It further said that we need to move forward and discuss these issues in a mature and careful manner, and support an expert meeting with clear terms of reference. But, Malaysia also said, sometimes we do these expert meetings but then bypass them later. If we’re going to have an expert meeting, then let’s be sure there’s follow-up on the expert result. Art. 10 does refer to Parties, so that seems to say after the entry into force of the Protocol. This is a very difficult situation to grapple with, it concluded.

Egypt supported the Africa Group position, which is consistent with the Arab country position saying also that it is important to look into modalities that can guarantee its implementation, thus supporting the establishment of an Experts’ Meeting on this issue.

The Co-Chair closed the discussion by saying that the atmosphere had been constructive, and that Article 10 was not negotiated as such, but now it is part of the Protocol and Parties will have an obligation here. The Co-Chair will return to the issue with a suggested way forward.

(* With contributions from Edward Hammond.) +

Biodiversity and culture: exploring community protocols, rights and consent (PLA 65)

Guest edited by Krystyna Swiderska, Kanchi Kohli, Harry Jonas, Holly Shrumm, Wim Hiemstra, Maria Julia Oliva

This special issue aims to provide guidance for those implementing the Nagoya Protocol and other natural resource and development practitioners, and to raise awareness of the importance of community designed and controlled participatory processes.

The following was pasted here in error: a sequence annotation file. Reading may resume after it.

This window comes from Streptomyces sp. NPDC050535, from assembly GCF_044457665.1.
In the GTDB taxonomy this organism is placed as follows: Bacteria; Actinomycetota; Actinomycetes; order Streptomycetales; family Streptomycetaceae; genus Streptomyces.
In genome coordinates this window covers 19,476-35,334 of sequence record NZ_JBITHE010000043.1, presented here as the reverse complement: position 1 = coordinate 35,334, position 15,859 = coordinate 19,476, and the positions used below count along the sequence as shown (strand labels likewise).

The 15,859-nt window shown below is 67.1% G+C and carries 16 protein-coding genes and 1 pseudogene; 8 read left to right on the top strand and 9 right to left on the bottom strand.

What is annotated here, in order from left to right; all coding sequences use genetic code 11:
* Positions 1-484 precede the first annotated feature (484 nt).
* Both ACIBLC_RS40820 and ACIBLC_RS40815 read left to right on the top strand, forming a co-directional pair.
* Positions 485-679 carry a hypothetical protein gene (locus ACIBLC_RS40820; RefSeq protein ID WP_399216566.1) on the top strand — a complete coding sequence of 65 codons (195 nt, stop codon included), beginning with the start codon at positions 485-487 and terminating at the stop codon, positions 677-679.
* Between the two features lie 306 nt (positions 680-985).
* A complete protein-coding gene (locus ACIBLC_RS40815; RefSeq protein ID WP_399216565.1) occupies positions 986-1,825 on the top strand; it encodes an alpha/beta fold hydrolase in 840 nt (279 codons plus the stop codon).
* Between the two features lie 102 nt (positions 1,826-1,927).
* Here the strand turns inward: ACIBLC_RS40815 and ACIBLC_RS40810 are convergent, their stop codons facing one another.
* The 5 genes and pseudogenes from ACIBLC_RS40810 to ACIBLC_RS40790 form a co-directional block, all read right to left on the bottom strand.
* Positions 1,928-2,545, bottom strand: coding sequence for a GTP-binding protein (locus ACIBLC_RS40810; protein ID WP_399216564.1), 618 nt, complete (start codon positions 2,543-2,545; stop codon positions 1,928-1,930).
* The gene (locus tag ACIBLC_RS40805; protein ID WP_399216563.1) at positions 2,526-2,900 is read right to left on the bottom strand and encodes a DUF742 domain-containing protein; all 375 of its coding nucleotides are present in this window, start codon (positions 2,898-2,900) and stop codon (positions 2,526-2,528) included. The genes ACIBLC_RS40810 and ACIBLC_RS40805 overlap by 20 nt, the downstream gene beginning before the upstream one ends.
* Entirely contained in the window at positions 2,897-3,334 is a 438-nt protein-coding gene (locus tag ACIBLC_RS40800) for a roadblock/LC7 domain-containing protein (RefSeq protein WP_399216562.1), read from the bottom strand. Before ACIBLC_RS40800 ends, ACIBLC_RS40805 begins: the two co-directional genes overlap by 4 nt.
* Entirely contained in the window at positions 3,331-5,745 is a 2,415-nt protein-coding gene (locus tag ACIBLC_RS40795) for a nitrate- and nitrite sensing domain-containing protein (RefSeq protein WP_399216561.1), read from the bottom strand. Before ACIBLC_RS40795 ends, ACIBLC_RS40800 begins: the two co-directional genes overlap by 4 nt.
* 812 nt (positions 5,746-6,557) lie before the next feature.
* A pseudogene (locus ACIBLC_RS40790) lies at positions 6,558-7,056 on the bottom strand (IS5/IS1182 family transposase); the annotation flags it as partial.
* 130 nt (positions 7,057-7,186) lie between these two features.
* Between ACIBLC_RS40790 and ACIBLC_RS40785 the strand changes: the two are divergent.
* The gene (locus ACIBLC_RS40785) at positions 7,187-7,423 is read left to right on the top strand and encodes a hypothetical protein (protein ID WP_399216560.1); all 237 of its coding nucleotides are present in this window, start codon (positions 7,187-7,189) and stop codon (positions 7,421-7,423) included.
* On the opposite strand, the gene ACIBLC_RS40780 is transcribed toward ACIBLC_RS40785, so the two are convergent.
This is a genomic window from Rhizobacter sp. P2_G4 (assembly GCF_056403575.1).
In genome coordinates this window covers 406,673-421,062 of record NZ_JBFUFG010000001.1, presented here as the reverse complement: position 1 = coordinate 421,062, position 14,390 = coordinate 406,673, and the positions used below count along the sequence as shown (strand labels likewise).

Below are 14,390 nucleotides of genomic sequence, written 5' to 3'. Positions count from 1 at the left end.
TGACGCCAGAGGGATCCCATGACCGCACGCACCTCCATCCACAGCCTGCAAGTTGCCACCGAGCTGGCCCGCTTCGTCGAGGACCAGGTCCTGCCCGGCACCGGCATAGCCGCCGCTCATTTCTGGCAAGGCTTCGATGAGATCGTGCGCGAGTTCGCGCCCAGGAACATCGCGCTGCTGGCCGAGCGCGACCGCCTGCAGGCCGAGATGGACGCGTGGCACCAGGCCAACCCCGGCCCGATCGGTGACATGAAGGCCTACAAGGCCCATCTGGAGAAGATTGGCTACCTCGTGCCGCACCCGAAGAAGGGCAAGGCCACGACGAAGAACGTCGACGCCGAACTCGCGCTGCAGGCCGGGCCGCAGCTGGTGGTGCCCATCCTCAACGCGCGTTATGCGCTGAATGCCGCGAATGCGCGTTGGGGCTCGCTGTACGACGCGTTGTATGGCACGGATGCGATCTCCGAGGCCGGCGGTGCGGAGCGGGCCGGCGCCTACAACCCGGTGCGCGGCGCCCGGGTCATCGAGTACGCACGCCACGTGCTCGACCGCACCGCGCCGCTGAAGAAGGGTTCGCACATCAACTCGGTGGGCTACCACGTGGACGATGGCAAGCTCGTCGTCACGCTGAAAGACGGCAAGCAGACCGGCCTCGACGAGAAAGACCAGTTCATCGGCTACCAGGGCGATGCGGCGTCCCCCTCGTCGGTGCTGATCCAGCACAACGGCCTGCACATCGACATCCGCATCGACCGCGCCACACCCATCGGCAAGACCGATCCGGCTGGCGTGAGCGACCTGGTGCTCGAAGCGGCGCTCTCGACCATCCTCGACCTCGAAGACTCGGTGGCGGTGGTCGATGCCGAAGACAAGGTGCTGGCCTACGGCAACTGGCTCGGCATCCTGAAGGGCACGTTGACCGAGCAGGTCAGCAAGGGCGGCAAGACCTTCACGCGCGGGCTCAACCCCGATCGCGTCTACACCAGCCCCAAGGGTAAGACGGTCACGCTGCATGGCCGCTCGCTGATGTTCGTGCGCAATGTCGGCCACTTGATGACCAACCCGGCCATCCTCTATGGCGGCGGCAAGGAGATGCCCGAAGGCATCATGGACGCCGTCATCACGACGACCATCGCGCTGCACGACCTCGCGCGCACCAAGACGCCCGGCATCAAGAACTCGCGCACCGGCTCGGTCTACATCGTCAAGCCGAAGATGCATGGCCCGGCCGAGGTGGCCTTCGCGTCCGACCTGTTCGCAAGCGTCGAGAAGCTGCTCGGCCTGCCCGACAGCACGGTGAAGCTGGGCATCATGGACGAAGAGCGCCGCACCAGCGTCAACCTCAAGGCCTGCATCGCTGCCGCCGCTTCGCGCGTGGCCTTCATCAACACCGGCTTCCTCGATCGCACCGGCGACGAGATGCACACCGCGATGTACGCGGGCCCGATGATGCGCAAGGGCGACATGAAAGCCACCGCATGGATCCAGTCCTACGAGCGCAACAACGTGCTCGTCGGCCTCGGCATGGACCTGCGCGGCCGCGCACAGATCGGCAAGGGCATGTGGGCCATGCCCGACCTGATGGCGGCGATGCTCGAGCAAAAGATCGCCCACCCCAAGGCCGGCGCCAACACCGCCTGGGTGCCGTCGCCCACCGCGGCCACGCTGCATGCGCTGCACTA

Many rural communities in the global South – including some 370 million indigenous peoples – are directly dependent on biodiversity and related traditional knowledge for their livelihoods, food security, healthcare and well-being. But with the loss of biodiversity, valuable resources such as climate-resilient crops, medicinal plants and wild foods are being lost. Cultural diversity is being eroded at an unprecedented rate and with it, ancestral knowledge of how to use and conserve biodiversity.
This special issue of Participatory Learning and Action explores two important participatory tools that indigenous peoples and local communities can use to help defend their customary rights to biocultural heritage: i) Community protocols – or charters of rules and responsibilities – in which communities set out their customary rights to natural resources and land, as recognised in customary, national and international laws; and ii) Free, prior informed consent (FPIC) processes, in which communities decide whether or not to allow projects affecting their land or resources to go ahead, and on what terms. The issue reviews the experiences of communities in Asia, Latin America and Africa.   It also looks at government experiences of establishing institutional processes for FPIC and benefit-sharing. It identifies practical lessons and guidance based on these experiences and aims to strengthen the capacity of a range of actors to support these rights-based tools effectively in practice.

Download the pdf (free)


Eating our way to rice-diversity


By Sreedevi Lakshmi Kutty, ENS – THIRUVANANTHAPURAM

04th July 2012 11:11 AM

  • Studies have established that the causative link to diabetes is with “polished white rice” not any rice. EPS